You mean once the dummies actually look the beast in the eye, they’ll realize the jig is up and start acting even weirder? Or when TPTB along with the banks calculate impending hyper-inflation or some other end game, they’ll all run for their mansions in New Zealand?

    It is very strange comprehending a predicament that is unfolding while most of the autopilot minions rumble along unawares. On the one hand we know (red pill) the situation but on the other hand the blue pill people are enjoying the last of the oil age in blissful ignorance.

    Better to know you’re on the tracks and the train is coming, or on the tracks but not know it’s coming?

    I want to be here to see the collapse unfold. See the bewildered look in people’s faces. Hear the blame game. Take in the chaotic rush to hold on to vestiges of the oil age.

    Imagine how zealously someone will hold on to a big screen ultra high def. TV that have solar to power it post collapse to watch DVD’s, knowing that once it gets damaged by jealous neighbors or a nighttime raid, that level of visual entertainment will be gone forever.

    Somebody post collapse will hide a Ferrari in the hopes that some day they can fill it’s tank, roll out on to some deserted highway and put it through it’s paces. But also knowing there are no replacement parts – it’s something bought by the wealthy at the height of the oil age, but once it stops it will be nothing more than a fancy set of leather seats.

    Have some fun while you still can people, cause the wick is burning down fast.

  16. GregT on Sat, 31st Jan 2015 3:35 am 

    Plant said,

    “In an oil glut, oil producers cut back on oil production.”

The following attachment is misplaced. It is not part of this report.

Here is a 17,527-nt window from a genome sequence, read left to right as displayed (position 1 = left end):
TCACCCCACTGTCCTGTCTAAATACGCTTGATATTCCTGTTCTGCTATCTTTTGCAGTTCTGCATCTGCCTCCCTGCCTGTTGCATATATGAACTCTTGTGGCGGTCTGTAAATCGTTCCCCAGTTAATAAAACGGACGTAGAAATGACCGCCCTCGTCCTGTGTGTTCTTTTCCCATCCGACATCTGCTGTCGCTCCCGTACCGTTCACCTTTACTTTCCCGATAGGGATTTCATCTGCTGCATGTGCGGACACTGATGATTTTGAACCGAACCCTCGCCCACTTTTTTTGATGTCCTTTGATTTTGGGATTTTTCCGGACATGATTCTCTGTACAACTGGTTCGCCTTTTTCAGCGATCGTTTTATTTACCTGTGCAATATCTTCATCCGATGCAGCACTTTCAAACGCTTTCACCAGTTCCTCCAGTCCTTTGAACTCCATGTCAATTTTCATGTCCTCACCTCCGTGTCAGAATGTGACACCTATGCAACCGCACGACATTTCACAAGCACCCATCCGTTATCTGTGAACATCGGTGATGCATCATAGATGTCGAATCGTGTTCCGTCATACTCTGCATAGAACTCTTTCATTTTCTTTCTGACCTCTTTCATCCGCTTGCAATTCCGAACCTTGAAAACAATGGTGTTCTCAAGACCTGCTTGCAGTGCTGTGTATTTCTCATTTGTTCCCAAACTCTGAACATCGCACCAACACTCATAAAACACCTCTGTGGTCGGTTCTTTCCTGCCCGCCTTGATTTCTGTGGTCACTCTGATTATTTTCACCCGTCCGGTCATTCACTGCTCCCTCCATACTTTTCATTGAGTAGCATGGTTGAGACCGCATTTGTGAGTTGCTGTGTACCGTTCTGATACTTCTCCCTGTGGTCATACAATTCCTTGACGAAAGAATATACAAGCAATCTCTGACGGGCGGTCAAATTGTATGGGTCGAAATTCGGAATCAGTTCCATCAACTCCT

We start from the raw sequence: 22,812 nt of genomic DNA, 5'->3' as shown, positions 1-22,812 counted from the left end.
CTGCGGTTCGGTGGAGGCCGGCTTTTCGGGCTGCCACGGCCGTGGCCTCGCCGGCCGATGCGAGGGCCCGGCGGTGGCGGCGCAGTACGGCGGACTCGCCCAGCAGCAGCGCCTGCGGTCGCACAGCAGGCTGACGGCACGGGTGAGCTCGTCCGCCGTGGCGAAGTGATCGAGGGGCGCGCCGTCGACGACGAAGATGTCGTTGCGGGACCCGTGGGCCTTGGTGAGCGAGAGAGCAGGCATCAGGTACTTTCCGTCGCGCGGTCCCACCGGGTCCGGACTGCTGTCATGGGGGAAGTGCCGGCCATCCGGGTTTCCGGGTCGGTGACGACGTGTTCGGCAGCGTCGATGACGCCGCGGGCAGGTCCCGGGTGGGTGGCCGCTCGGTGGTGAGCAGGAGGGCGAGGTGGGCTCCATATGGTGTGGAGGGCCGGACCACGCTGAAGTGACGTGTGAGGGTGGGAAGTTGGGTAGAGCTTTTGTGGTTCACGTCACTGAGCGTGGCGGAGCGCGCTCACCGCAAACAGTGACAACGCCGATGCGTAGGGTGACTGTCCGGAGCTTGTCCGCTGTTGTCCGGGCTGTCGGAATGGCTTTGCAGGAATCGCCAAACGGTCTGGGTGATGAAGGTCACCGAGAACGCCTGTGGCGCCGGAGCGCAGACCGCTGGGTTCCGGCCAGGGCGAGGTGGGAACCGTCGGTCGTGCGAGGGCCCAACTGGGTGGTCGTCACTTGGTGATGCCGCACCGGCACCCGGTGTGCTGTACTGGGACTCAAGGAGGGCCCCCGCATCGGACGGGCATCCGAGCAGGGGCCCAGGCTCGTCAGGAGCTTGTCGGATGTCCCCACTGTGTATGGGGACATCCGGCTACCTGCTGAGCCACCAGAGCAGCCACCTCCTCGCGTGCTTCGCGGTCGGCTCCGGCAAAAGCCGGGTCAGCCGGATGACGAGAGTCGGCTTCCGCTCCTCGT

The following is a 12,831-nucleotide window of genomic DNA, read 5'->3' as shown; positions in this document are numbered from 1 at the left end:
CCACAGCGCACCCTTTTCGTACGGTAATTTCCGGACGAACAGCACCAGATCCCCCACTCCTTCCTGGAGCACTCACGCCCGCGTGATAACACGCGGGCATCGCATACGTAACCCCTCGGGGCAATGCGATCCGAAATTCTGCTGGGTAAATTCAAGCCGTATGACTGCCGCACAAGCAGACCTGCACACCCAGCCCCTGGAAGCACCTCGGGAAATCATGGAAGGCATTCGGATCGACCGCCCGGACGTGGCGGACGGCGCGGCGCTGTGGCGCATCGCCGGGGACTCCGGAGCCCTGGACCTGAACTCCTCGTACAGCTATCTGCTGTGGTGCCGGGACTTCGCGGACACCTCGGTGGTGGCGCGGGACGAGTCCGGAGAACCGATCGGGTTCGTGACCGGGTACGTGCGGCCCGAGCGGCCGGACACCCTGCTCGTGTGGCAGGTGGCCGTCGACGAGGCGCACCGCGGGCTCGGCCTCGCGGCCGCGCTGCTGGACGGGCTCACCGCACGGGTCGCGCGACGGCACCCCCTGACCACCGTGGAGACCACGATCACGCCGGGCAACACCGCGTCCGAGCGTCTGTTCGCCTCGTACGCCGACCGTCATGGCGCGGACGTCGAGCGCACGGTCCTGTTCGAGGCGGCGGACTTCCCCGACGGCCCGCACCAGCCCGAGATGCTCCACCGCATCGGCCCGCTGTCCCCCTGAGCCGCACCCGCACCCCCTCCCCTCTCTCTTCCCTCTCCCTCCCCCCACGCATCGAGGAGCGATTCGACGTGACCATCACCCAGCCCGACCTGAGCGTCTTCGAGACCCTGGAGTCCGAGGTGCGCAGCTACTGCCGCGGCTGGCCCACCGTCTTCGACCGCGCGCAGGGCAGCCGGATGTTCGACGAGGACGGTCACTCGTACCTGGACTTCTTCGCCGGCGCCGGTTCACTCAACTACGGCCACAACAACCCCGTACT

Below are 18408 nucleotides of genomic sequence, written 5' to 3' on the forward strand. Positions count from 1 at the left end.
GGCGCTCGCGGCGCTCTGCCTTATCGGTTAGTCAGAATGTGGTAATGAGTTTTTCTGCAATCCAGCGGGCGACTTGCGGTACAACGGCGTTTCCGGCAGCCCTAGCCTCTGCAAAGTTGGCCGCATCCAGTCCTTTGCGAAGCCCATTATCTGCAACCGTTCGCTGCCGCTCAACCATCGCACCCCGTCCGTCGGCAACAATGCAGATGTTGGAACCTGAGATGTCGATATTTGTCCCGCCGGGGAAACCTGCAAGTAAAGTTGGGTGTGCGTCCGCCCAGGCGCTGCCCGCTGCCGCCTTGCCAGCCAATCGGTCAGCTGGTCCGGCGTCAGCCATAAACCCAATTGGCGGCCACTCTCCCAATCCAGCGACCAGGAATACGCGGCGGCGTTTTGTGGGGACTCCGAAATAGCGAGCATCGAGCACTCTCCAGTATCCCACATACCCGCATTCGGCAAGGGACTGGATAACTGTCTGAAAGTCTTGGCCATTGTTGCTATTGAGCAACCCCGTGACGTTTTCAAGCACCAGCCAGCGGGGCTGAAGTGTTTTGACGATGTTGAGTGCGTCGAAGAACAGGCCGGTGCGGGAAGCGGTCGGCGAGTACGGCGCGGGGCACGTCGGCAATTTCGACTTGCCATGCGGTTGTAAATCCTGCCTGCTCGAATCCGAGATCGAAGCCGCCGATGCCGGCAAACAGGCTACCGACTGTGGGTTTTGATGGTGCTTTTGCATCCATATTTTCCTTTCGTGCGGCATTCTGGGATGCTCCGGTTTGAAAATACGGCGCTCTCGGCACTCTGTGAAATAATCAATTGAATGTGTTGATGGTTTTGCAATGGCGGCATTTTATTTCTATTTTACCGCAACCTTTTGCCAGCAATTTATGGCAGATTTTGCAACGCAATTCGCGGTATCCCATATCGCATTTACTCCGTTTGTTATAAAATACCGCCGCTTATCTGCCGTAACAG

Absolutely correct Plant. There is no good reason for producers to oversupply the market, they would only end up cutting their own throats. If we were in an oil glut, producers would cut back on production to maintain prices. We are not in an oil glut, we are witnessing the beginning of the end of the oil age. Our economies cannot afford the high prices of the dregs that we have been running on for the last 6 years. The gig is up.

  17. Dredd on Sat, 31st Jan 2015 6:15 am 

    That’s below the break-even price for 37 of 38 U.S. shale oilfields, according to Bloomberg New Energy Finance.”

    What about subsidies?

  18. Davy on Sat, 31st Jan 2015 8:13 am 

    NR, you are good at finding cool sites. I like the Wolfstreet “howlin about business and finance”!!fun!!

    NR, it is not at all certain if this will be a long emergency or a quick collapse or both. I see a bumpy plateau entering a completely different paradigm of long term descent complete with new rules. Those who oppose Nature will be swept away by the flood of change. You cannot fight change and reality. PO found in the ETP POD we talk about daily is the brick wall for BAU but overpopulation is the greatest obstacle or predicament. Nothing will matter as long as population progresses as it is. It will likely be loss of complexity and its twin energy intensity that will bring population down in an ugly way. The population is to a point of being self-organizing and above human management.